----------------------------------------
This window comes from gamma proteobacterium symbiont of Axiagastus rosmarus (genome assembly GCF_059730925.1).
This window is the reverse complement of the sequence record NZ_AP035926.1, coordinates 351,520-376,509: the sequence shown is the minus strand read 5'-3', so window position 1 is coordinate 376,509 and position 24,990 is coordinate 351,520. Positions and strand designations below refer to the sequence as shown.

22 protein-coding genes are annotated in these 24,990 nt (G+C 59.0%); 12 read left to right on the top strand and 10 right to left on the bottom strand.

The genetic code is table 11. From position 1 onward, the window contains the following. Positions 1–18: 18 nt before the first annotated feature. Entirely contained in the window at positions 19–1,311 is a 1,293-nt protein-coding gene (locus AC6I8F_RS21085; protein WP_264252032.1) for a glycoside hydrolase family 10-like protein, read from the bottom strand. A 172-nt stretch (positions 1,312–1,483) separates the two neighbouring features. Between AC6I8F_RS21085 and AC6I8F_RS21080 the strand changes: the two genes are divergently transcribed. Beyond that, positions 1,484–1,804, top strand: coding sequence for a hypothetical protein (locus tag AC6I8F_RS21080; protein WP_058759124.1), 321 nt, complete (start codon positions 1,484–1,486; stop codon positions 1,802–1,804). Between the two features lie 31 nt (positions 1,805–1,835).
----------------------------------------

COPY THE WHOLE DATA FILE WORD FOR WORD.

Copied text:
This window comes from gamma proteobacterium symbiont of Axiagastus rosmarus (genome assembly GCF_059730925.1).
This window is the reverse complement of the sequence record NZ_AP035926.1, coordinates 351,520-376,509: the sequence shown is the minus strand read 5'-3', so window position 1 is coordinate 376,509 and position 24,990 is coordinate 351,520. Positions and strand designations below refer to the sequence as shown.

22 protein-coding genes are annotated in these 24,990 nt (G+C 59.0%); 12 read left to right on the top strand and 10 right to left on the bottom strand.

The genetic code is table 11. From position 1 onward, the window contains the following. Positions 1–18: 18 nt before the first annotated feature. Entirely contained in the window at positions 19–1,311 is a 1,293-nt protein-coding gene (locus AC6I8F_RS21085; protein WP_264252032.1) for a glycoside hydrolase family 10-like protein, read from the bottom strand. A 172-nt stretch (positions 1,312–1,483) separates the two neighbouring features. Between AC6I8F_RS21085 and AC6I8F_RS21080 the strand changes: the two genes are divergently transcribed. Beyond that, positions 1,484–1,804, top strand: coding sequence for a hypothetical protein (locus tag AC6I8F_RS21080; protein WP_058759124.1), 321 nt, complete (start codon positions 1,484–1,486; stop codon positions 1,802–1,804). Between the two features lie 31 nt (positions 1,805–1,835).